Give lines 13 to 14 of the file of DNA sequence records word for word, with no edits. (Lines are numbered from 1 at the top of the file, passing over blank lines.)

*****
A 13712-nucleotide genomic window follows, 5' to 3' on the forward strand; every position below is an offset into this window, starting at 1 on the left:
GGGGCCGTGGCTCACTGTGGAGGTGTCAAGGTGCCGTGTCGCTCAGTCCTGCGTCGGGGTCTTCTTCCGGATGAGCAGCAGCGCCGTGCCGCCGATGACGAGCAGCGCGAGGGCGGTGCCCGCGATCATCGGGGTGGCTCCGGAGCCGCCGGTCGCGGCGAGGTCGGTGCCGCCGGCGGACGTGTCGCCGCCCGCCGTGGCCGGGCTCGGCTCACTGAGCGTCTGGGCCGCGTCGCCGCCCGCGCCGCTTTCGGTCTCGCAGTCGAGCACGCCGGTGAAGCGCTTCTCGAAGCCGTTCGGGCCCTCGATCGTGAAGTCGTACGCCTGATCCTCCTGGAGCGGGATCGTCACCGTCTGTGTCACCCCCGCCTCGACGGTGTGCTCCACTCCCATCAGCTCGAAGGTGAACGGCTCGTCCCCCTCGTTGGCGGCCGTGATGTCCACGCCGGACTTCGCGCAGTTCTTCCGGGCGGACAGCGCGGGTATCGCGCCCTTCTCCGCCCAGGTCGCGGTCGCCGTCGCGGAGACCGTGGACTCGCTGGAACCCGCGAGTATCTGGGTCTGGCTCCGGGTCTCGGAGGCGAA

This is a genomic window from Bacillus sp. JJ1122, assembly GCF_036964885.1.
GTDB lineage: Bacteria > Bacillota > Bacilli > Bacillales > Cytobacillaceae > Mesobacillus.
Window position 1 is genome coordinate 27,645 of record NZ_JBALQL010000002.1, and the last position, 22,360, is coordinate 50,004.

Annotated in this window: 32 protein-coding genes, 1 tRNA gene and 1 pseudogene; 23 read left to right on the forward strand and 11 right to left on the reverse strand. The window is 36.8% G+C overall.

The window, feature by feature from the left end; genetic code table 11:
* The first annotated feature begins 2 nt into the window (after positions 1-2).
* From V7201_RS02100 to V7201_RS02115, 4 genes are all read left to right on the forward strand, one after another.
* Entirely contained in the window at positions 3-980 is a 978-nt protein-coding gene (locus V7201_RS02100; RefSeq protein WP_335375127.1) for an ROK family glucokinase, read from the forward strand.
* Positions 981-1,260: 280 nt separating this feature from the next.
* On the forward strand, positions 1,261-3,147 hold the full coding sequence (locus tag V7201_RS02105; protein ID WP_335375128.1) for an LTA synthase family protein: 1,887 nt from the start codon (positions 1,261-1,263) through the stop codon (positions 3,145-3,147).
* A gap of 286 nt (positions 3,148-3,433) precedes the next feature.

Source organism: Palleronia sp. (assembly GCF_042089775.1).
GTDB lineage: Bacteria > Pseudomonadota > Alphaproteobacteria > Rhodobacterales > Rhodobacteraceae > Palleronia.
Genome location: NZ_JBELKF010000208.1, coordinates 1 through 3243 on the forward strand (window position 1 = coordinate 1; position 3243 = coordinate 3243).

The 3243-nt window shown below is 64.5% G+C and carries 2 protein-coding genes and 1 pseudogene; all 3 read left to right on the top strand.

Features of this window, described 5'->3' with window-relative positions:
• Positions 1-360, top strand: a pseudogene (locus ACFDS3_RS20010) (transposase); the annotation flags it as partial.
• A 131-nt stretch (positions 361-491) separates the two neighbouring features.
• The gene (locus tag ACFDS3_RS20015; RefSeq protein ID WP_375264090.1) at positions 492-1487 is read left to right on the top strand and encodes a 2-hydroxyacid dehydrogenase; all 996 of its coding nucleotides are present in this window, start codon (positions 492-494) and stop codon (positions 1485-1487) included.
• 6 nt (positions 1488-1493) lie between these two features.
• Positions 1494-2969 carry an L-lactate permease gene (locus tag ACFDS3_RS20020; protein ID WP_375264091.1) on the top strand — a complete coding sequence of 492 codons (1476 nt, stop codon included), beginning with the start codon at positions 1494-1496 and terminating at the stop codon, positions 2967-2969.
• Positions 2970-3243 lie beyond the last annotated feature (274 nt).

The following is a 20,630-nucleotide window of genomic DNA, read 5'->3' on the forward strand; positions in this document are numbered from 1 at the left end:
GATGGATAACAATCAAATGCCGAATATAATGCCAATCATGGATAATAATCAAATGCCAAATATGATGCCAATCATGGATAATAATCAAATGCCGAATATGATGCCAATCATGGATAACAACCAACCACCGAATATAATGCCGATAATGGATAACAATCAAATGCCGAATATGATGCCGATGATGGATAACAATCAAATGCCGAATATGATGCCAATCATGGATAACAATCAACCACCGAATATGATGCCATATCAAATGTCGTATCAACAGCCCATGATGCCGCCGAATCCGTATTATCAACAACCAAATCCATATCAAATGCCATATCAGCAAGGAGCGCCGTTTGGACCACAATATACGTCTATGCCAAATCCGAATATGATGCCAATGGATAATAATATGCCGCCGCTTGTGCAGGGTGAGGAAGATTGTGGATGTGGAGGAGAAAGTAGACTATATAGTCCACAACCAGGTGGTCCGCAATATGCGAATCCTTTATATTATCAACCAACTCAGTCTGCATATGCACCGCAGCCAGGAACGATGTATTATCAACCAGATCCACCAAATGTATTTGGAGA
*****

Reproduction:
* A gap of 286 nt (positions 3,148-3,433) precedes the next feature.

Source organism: Palleronia sp. (assembly GCF_042089775.1).